Questioning the use of animation and the so-called immersive shows can be similarly pointed in another interesting direction: most famous museums have recently begun to present projected displays of artefacts or places we cannot access in person, due to the decay of the materials or location. They also offer virtual online tours, which are promoted as effective and engaging solutions to solve real problems (of display or excess of visitors), these raise a different issue: if everything is available virtually, why visit at all? The physical experience of the perception of art, and its social element, in both historical sites or even the museums themselves, is lost in the digital realm (and that in itself is another interesting question, beyond the scope of this article).

In many of these cases, animation is used to recreate or reproduce the extinct or inaccessible and, while its use in educational contexts is undeniably powerful and valuable, these reconstructions of the past and what has been lost contrast widely with other approaches.






Figure 18: Panais Bouki (2017), Primeira Casa


In Primeira Casa / First Home (2017), the Greek/Brazilian architect Panais Bouki reconstructs his childhood home with the precision of digital realism. In one sense, the process is similar to the one used in the “immersive show” or the virtual museum tours, but Bouki does it via memory, introducing a vital element: a personal point of view and the history of spatial experience. All of these approaches to the construction of images border closely on the trap of a self-contented nostalgic view: happy to gaze into the past, instead of looking forward, they may represent the “petrified unrest” to which Leslie refers.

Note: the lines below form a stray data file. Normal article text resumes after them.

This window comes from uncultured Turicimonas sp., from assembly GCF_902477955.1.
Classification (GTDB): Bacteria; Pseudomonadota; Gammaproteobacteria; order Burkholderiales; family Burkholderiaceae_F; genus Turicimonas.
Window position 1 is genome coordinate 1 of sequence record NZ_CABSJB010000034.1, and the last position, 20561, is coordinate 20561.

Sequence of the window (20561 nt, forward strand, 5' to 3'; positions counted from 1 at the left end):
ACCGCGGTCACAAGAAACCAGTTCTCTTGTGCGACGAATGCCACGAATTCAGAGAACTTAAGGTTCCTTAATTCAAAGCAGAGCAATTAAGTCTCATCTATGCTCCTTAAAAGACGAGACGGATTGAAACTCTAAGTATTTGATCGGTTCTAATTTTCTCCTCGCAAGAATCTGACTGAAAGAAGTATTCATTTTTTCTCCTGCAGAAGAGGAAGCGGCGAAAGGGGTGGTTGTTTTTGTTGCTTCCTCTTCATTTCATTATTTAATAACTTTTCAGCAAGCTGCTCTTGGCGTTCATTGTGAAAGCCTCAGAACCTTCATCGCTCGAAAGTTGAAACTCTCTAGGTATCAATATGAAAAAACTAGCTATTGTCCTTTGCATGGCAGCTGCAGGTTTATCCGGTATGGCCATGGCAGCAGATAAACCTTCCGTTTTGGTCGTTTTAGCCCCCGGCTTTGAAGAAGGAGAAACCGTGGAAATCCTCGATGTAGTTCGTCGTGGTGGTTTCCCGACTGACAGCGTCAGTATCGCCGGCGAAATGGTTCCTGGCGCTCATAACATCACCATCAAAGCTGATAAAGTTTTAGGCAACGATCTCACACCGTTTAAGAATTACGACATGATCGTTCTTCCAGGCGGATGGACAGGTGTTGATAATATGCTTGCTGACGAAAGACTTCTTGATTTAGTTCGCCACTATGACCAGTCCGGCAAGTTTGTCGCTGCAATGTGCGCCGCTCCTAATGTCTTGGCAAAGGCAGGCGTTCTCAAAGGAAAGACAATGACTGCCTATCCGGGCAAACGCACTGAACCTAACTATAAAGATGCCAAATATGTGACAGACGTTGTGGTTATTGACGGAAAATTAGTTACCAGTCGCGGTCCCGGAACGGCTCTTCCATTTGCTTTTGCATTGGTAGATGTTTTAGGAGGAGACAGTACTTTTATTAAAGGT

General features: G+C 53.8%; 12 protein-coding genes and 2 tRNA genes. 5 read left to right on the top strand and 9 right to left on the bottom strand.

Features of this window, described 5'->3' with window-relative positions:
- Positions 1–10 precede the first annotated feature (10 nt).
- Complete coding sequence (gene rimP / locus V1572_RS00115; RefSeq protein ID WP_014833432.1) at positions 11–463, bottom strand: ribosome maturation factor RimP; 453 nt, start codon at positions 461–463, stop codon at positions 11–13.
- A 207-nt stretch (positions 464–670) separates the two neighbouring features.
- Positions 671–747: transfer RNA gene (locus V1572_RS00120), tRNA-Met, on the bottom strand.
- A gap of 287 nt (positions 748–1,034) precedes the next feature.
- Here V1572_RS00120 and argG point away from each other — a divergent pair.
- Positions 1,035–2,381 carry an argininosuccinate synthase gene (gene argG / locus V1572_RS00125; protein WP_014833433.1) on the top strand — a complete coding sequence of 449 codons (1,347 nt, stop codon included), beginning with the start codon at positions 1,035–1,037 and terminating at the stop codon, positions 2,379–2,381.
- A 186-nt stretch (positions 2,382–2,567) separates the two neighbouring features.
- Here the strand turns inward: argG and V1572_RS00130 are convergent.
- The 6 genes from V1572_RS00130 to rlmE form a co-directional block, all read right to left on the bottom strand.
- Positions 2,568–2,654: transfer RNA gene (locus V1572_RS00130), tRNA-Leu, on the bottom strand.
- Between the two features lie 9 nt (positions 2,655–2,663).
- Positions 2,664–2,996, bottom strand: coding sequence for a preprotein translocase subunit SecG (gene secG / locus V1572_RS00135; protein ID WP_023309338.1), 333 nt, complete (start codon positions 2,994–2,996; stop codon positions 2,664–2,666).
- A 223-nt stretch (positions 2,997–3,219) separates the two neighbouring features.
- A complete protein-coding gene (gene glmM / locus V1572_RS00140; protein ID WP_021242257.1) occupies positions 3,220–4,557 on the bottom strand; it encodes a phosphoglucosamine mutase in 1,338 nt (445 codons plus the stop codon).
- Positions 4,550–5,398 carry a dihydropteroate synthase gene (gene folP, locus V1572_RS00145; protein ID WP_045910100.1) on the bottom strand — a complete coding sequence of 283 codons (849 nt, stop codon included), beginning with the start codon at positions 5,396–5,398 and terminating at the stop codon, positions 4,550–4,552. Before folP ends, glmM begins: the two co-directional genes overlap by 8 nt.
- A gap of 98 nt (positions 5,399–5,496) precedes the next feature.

Although apparently similar in their recreation role, they are in fact very different: the “immersion” shows making full use of the latest digital tools, wowing the viewer into an experience that never goes beyond external contemplation, is a contemporary show for current times, full of spectacle and concentrated in the entertainment factor; the museum virtual tours detach us from the experience of seeing the works of art in their real scale, with real texture, pigment and colour (the original purpose of a museum altogether), yet they provide a cultural service for those who cannot visit in person.

With works like Bouki’s, there is a different double-construction at play: one that invests the maker with a renewed sense of belonging into which the viewer is invited; an evocative display that shies away from the spectacle, due to an intimate and detailed recreation of the mundane, and a non-intrusive point of view, to focus on personal experience and remembrance.

Other artists and projects address this area where animation is used in the boundaries between space, memory, and the re-creation of experience.







Figure 19: Rose Bond (2007) Intra Muros (courtesy of the author).

Canadian artist Rose Bond has developed an interesting body of work, making use of animation in public spaces to evoke the memory of buildings and their history, and combining them with a personal viewpoint. In Intra Muros (2007), Bond uses rear projections onto the windows of a building, simultaneously recalling personal experience, shadows of past lives and activating a voyeuristic view from the passers-by.